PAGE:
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Original Research ARTICLE

Front. Physiol., 06 March 2019 | https://doi.org/10.3389/fphys.2019.00209

Housing Temperature Modulates the Impact of Diet-Induced Rise in Fat Mass on Adipose Tissue Before and During Pregnancy in Rats

Layla Albustanji1†, Gabriela S. Perez1,2,3†, Enas AlHarethi1, Peter Aldiss1, Ian Bloor1, Jairza M. Barreto-Medeiros2,3, Helen Budge1, Michael E. Symonds1,4* and Neele Dellschaft1
  • 1Early Life Research Unit, Division of Child Health, Obstetrics, and Gynaecology, University of Nottingham, Nottingham, United Kingdom
  • 2Graduate Program of Food Nutrition and Health, Department of Food Science, School of Nutrition, Federal University of Bahia, Salvador, Brazil
  • 3CAPES Foundation, Ministry of Education of Brazil, Brasília, Brazil
  • 4Nottingham Digestive Disease Centre and Biomedical Research Centre, School of Medicine, University of Nottingham, Nottingham, United Kingdom

Aim: To investigate whether housing temperature influences rat adiposity, and the extent it is modified by diet and/or pregnancy. Housing temperature impacts on brown adipose tissue, that possess a unique uncoupling protein (UCP) 1, which, when activated by reduced ambient temperature, enables rapid heat generation.

Methods: We, therefore, examined whether the effects of dietary induced rise in fat mass on interscapular brown fat in female rats were dependent on housing temperature, and whether pregnancy further modulates the response. Four week old rats were either maintained at thermoneutrality (27C) or at a “standard” cool temperature (20C), and fed either a control or obesogenic (high in fat and sugar) diet until 10 weeks old. They were then either tissue sampled or mated with a male maintained under the same conditions. The remaining dams were tissue sampled at either 10 or 19 days gestation.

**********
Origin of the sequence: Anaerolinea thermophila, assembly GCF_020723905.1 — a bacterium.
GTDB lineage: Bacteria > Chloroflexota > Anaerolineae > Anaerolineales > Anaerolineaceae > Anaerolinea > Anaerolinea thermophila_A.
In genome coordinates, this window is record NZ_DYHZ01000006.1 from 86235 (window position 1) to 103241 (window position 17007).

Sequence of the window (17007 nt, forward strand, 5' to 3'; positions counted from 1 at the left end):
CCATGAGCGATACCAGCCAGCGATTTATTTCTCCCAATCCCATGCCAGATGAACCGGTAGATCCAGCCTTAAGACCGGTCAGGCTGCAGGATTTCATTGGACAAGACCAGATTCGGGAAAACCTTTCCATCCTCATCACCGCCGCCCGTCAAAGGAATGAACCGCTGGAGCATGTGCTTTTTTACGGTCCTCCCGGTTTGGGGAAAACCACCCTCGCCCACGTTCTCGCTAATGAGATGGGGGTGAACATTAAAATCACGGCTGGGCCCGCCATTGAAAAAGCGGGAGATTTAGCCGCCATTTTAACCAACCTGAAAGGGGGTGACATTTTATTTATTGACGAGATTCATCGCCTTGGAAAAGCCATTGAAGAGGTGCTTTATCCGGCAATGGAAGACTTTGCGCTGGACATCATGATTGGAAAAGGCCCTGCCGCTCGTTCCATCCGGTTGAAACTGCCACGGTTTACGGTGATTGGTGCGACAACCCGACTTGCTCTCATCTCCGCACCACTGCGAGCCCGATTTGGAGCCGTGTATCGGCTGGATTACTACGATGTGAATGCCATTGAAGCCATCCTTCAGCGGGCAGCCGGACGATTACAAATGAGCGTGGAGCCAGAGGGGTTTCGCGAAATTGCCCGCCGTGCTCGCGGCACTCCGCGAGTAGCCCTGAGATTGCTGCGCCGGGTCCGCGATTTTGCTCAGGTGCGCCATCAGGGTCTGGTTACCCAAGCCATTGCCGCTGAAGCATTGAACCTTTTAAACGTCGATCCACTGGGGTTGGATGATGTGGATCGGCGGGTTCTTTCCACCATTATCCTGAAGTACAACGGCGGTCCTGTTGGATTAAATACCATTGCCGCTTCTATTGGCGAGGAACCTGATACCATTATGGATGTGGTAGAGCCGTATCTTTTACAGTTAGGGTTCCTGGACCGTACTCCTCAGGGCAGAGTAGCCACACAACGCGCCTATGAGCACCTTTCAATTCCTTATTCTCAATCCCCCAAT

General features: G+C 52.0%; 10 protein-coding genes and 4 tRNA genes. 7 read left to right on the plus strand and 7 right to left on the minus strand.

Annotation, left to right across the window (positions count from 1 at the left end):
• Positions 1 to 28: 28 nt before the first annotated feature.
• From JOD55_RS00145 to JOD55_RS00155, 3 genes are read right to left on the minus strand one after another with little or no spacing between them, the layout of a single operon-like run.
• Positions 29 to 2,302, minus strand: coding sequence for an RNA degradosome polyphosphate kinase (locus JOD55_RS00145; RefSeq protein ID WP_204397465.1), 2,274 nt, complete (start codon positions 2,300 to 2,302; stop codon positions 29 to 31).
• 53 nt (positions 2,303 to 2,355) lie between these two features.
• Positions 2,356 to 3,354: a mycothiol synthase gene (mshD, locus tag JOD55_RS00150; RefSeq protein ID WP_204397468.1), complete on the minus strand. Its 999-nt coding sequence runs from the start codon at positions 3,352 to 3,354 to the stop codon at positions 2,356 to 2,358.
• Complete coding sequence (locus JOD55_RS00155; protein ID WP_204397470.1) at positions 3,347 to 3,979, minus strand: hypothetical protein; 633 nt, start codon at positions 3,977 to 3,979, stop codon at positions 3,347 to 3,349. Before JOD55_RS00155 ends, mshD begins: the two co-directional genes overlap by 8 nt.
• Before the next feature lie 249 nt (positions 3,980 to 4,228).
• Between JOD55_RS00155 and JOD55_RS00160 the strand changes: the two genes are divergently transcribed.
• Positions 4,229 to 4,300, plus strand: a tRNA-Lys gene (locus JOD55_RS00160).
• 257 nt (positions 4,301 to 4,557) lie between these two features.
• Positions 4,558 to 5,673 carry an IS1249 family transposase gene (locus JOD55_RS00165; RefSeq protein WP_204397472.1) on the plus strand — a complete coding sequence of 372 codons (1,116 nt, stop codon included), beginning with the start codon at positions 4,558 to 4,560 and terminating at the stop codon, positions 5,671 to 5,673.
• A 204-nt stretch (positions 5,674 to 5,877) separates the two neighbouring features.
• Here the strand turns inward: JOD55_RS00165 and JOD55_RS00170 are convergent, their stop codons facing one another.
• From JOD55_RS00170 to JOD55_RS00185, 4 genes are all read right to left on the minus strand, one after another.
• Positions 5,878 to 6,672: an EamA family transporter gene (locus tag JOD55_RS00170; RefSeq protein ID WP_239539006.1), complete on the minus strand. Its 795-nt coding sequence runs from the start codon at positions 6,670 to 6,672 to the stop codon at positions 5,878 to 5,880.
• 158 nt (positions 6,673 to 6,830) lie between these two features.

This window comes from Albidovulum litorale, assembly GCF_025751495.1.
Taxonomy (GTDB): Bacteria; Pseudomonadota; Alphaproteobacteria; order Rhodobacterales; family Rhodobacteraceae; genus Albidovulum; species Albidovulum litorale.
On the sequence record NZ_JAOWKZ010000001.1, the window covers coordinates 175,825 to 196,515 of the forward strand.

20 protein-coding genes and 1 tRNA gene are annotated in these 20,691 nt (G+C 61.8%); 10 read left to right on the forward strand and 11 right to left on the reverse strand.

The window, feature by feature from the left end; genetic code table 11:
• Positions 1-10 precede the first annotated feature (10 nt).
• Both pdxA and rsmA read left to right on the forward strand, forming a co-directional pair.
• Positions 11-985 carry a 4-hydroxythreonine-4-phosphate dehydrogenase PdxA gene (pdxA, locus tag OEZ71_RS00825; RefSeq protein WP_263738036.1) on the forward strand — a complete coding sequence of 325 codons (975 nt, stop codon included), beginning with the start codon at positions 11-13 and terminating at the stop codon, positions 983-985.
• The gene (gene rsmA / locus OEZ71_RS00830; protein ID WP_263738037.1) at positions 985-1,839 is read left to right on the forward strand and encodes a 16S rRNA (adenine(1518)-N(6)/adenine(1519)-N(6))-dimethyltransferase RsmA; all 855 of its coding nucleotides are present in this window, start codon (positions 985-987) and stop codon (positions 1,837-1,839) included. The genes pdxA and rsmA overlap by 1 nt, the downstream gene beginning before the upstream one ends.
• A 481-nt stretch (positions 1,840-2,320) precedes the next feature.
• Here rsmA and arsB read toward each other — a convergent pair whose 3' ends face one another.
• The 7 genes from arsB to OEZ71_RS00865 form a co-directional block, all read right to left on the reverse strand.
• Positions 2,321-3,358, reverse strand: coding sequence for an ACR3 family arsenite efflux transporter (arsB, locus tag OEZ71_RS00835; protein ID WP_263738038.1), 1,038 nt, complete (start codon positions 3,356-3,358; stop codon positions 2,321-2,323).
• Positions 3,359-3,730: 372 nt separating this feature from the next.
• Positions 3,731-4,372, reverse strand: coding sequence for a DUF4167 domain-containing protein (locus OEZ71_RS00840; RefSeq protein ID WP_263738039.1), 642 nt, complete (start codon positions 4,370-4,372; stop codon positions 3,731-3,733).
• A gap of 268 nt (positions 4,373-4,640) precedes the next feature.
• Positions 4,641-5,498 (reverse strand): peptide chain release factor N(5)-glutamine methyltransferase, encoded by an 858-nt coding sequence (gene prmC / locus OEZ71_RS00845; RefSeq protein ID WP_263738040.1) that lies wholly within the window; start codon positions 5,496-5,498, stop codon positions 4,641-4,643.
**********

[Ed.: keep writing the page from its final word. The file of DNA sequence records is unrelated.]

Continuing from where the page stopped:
Results: Diet had the greatest effect on fat mass at thermoneutrality although, by 19 days gestation, fat weight was similar between groups. Prior to mating, the abundance of UCP1 was higher at 20C, but was similar between groups during pregnancy. UCP1 mRNA followed a similar pattern, with expression declining to a greater extent in the animals maintained at 20C.

Conclusion: Housing temperature has a marked influence on the effect of dietary induced rise in fat deposition that was modified through gestation. This maybe mediated by the reduction in UCP1 with housing at thermoneutrality prior to pregnancy and could subsequently impact on growth and development of the offspring.

Introduction

The temperature in which laboratory animals are maintained can have a pronounced impact on both metabolic and physiological homeostasis (Maloney et al., 2014). This is important when investigating adipose tissue function, as brown fat is very sensitive to ambient temperature and its activity is enhanced when rats are kept at temperatures below thermoneutrality, i.e., less than 27°C (Gordon, 1990). Consequently, the metabolic and endocrine effects of dietary induced obesity are likely to be underestimated when animals are maintained at the standard housing temperature of 20°C, which represents a chronic cool challenge (Xiao et al., 2015; Cui et al., 2016). Furthermore, humans usually live in an environment close to their thermoneutral zone, which needs taking into account when relating rodent studies to the human situation (Maloney et al., 2014; Gordon, 2017).

Housing temperature will also be important in the interpretation of studies investigating the impact of maternal obesity on pregnancy outcomes. For example, the majority of rodent studies show little stimulatory effect of obesity on birth weight (Shankar et al., 2007; Morris and Chen, 2009) and some even show an increased incidence of intra-uterine growth retardation (Howie et al., 2009). This is important as the main consequence of maternal obesity in otherwise apparently healthy women is increased birth weight (Ruager-Martin et al., 2010). Before examining the magnitude of postnatal outcome, it is necessary to establish whether ambient temperature has comparable effects in the mother, to those which have been described primarily in male mice (Stemmer et al., 2015; Xiao et al., 2015; Cui et al., 2016).